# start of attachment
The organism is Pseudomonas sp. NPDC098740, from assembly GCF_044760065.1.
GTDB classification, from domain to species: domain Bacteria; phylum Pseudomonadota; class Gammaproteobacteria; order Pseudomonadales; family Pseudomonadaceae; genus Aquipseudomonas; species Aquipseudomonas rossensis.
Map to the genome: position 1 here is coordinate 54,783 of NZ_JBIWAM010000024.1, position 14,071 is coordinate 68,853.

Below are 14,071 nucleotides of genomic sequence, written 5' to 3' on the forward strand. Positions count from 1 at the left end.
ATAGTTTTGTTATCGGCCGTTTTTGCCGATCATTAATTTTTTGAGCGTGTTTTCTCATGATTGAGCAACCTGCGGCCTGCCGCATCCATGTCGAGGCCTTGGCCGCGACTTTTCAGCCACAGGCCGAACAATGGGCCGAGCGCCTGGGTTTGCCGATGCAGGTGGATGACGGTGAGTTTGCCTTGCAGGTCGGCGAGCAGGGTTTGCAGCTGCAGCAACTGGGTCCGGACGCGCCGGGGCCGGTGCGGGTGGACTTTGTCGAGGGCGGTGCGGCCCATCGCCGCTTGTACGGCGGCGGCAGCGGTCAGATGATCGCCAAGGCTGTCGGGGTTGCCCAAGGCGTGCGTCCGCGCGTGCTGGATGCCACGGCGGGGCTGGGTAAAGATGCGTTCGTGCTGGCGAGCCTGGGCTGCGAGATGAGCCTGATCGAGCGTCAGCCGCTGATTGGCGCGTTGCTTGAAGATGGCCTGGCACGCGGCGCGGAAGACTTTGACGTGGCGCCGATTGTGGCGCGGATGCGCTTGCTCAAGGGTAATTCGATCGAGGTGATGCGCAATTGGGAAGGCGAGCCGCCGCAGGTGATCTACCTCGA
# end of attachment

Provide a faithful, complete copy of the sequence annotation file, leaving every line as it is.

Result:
The organism is Pseudomonas sp. NPDC098740, from assembly GCF_044760065.1.
GTDB classification, from domain to species: domain Bacteria; phylum Pseudomonadota; class Gammaproteobacteria; order Pseudomonadales; family Pseudomonadaceae; genus Aquipseudomonas; species Aquipseudomonas rossensis.
Map to the genome: position 1 here is coordinate 54,783 of NZ_JBIWAM010000024.1, position 14,071 is coordinate 68,853.

Below are 14,071 nucleotides of genomic sequence, written 5' to 3' on the forward strand. Positions count from 1 at the left end.
ATAGTTTTGTTATCGGCCGTTTTTGCCGATCATTAATTTTTTGAGCGTGTTTTCTCATGATTGAGCAACCTGCGGCCTGCCGCATCCATGTCGAGGCCTTGGCCGCGACTTTTCAGCCACAGGCCGAACAATGGGCCGAGCGCCTGGGTTTGCCGATGCAGGTGGATGACGGTGAGTTTGCCTTGCAGGTCGGCGAGCAGGGTTTGCAGCTGCAGCAACTGGGTCCGGACGCGCCGGGGCCGGTGCGGGTGGACTTTGTCGAGGGCGGTGCGGCCCATCGCCGCTTGTACGGCGGCGGCAGCGGTCAGATGATCGCCAAGGCTGTCGGGGTTGCCCAAGGCGTGCGTCCGCGCGTGCTGGATGCCACGGCGGGGCTGGGTAAAGATGCGTTCGTGCTGGCGAGCCTGGGCTGCGAGATGAGCCTGATCGAGCGTCAGCCGCTGATTGGCGCGTTGCTTGAAGATGGCCTGGCACGCGGCGCGGAAGACTTTGACGTGGCGCCGATTGTGGCGCGGATGCGCTTGCTCAAGGGTAATTCGATCGAGGTGATGCGCAATTGGGAAGGCGAGCCGCCGCAGGTGATCTACCTCGA